- Matthew Bunson, A Dictionary of the Roman Empire (Oxford University Press, 1995), p. 246. In the late Roman Republic, 57 days were spent at ludi on fixed dates, with many of the additional game days added by Augustus.
- Beard, Religions of Rome, p. 262.
- Ludus, for instance, may refer to child's play, erotic game-playing, an elementary school, and a training camp for gladiators: Oxford Latin Dictionary (Oxford: Clarendon Press, 1982, 1985 reprint), pp. 1048–1049.
- Helen Lovatt, Statius and Epic Games: Sport, Politics, and Poetics in the Thebaid (Cambridge University Press, 2005), pp. 5–6.
- Isidore of Seville, Etymologiae 18.16.3.
- Alison Futrell, The Roman Games: A Sourcebook (Blackwell, 2006), p. 2.
- Ida Östenberg, Staging the World: Spoils, Captives, and Representations in the Roman Triumphal Procession (Oxford University Press, 2009), p. 169.
- Lovat, Statius and Epic Games, p. 10.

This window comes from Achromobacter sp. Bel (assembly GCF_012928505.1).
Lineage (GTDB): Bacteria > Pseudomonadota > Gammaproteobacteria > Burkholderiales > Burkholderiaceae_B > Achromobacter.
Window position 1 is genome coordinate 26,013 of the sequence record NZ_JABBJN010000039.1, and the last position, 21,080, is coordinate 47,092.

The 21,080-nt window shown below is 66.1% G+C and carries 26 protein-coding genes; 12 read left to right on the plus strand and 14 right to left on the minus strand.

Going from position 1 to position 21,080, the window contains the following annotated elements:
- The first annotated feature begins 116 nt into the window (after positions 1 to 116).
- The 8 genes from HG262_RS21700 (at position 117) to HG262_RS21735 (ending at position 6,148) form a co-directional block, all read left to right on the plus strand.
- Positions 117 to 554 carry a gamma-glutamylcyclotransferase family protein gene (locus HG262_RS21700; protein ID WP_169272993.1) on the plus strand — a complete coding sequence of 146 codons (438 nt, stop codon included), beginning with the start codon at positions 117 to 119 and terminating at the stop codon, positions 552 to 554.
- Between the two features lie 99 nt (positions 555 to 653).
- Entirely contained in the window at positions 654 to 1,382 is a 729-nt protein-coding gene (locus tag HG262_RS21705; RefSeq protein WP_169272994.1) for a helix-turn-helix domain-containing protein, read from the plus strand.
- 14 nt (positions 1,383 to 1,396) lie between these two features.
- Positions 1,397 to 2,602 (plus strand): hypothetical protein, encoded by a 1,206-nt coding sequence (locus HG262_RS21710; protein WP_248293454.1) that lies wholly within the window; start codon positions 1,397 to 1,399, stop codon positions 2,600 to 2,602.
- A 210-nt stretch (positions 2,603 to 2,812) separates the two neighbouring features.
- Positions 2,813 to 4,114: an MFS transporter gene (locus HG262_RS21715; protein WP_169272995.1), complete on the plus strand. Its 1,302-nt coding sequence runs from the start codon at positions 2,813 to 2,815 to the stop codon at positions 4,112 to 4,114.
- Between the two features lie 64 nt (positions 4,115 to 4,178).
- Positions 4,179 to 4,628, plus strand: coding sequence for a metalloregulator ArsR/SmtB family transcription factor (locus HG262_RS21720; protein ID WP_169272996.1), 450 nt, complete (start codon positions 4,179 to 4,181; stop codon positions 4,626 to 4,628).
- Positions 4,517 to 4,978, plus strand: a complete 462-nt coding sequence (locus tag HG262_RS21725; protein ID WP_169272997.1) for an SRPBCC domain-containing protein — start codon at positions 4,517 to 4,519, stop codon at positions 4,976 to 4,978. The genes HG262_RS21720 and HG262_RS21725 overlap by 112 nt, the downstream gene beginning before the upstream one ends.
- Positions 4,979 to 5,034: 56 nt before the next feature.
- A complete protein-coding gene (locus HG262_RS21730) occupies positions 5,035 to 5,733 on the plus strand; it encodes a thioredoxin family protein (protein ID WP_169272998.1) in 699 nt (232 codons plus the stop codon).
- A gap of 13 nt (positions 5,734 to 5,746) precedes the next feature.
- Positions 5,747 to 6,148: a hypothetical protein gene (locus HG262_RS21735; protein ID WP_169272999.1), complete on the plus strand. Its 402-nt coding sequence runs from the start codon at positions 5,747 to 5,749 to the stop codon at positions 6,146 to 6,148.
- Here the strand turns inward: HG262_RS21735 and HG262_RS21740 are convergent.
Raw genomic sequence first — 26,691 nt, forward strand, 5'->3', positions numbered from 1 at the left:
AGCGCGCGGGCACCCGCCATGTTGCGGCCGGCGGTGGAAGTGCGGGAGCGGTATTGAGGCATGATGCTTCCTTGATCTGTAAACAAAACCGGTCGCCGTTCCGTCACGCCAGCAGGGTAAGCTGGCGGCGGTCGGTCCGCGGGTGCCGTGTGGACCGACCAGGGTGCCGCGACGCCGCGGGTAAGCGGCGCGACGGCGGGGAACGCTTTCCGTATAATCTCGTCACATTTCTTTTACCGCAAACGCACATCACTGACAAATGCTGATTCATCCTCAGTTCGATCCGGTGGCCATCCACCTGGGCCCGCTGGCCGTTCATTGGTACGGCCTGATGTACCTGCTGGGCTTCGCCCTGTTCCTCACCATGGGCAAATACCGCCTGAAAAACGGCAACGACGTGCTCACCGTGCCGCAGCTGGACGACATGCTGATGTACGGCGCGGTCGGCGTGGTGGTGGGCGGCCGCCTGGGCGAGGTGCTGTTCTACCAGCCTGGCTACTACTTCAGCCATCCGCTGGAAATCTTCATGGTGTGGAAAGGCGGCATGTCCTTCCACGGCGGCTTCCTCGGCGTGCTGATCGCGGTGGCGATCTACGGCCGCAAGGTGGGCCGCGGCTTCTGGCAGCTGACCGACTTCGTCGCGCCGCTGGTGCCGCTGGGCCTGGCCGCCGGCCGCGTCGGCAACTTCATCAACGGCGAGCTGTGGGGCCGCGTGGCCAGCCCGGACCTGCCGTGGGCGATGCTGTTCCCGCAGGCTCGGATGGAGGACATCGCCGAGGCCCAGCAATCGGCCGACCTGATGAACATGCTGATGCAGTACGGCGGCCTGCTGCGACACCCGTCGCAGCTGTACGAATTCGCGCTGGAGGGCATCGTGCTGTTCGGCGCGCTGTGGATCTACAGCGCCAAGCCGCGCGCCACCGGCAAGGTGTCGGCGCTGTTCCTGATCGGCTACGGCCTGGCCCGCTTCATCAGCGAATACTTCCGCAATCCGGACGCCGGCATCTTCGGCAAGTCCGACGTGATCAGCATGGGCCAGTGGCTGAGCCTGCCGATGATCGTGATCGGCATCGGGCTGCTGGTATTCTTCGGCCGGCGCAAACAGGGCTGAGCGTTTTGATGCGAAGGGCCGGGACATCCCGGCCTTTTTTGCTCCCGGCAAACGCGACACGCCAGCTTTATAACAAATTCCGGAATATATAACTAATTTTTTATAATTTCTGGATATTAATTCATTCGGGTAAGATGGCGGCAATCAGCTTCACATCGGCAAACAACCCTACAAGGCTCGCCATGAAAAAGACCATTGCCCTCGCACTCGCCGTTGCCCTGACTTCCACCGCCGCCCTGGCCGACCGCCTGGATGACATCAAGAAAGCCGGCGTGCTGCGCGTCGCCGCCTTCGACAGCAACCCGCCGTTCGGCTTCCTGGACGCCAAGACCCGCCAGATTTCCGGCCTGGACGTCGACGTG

- Overview based on Sumi, Ceremony and Power (see below). For an example, see discussion of Clodius Pulcher's aedileship in W. Jeffrey Tatum, The Patrician Tribune (University of North Carolina Press, 1999), pp. 198–199 online.
- Geoffrey S. Sumi, Ceremony and Power: Performing Politics in Rome between Republic and Empire (University of Michigan Press, 2005), p. 15. Brutus's Ludi Apollinares is discussed at length, pp. 143–150, followed by discussion of Octavian's counter-efforts. See also John T. Ramsey and A. Lewis Licht, The Comet of 44 B.C. and Caesar's Funeral Games (American Philological Association, 1997), and Ittai Gradel, Emperor worship and Roman religion (Oxford University Press, 2002).
- The Latin word vicus may refer to either the neighborhood itself, or to the neighborhood association. For a modern equivalent, see Neighborhood association.
- In 67 BC, the Compitalia was held on December 31; in 60 and 58, on January 1; and in 50, January 2 (Cicero, Ad Atticum 2.3.4 and 7.7.3; In Pisonem 8). The calendar of Philocalus (4th century AD) and that of Polemius Silvius (5th century AD) place ludi compitales on January 3–5.